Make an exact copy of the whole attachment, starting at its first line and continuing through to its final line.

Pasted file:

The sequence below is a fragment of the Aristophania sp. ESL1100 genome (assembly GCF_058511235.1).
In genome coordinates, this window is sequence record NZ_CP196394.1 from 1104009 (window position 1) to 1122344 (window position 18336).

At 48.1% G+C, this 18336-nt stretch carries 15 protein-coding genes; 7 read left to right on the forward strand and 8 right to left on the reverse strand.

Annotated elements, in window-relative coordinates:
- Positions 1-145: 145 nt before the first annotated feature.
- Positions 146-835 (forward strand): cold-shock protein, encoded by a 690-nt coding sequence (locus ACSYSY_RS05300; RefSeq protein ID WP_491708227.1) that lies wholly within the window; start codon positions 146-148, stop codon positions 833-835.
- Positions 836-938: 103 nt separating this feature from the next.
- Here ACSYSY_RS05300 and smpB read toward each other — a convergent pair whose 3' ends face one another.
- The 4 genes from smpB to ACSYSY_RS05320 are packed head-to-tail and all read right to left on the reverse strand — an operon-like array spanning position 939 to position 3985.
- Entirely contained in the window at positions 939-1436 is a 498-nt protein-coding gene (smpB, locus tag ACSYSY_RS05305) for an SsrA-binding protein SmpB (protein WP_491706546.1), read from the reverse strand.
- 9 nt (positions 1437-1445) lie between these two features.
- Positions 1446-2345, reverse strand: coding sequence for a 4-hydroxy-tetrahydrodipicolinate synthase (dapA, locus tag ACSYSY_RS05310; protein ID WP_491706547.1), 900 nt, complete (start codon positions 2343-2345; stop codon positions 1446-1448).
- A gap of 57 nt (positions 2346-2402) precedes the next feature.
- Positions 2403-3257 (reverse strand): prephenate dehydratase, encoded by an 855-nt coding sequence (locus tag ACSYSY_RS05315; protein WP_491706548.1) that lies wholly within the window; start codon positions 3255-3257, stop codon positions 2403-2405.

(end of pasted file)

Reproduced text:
The sequence below is a fragment of the Aristophania sp. ESL1100 genome (assembly GCF_058511235.1).
In genome coordinates, this window is sequence record NZ_CP196394.1 from 1104009 (window position 1) to 1122344 (window position 18336).

At 48.1% G+C, this 18336-nt stretch carries 15 protein-coding genes; 7 read left to right on the forward strand and 8 right to left on the reverse strand.

Annotated elements, in window-relative coordinates:
- Positions 1-145: 145 nt before the first annotated feature.
- Positions 146-835 (forward strand): cold-shock protein, encoded by a 690-nt coding sequence (locus ACSYSY_RS05300; RefSeq protein ID WP_491708227.1) that lies wholly within the window; start codon positions 146-148, stop codon positions 833-835.
- Positions 836-938: 103 nt separating this feature from the next.
- Here ACSYSY_RS05300 and smpB read toward each other — a convergent pair whose 3' ends face one another.
- The 4 genes from smpB to ACSYSY_RS05320 are packed head-to-tail and all read right to left on the reverse strand — an operon-like array spanning position 939 to position 3985.
- Entirely contained in the window at positions 939-1436 is a 498-nt protein-coding gene (smpB, locus tag ACSYSY_RS05305) for an SsrA-binding protein SmpB (protein WP_491706546.1), read from the reverse strand.
- 9 nt (positions 1437-1445) lie between these two features.
- Positions 1446-2345, reverse strand: coding sequence for a 4-hydroxy-tetrahydrodipicolinate synthase (dapA, locus tag ACSYSY_RS05310; protein ID WP_491706547.1), 900 nt, complete (start codon positions 2343-2345; stop codon positions 1446-1448).
- A gap of 57 nt (positions 2346-2402) precedes the next feature.
- Positions 2403-3257 (reverse strand): prephenate dehydratase, encoded by an 855-nt coding sequence (locus tag ACSYSY_RS05315; protein WP_491706548.1) that lies wholly within the window; start codon positions 3255-3257, stop codon positions 2403-2405.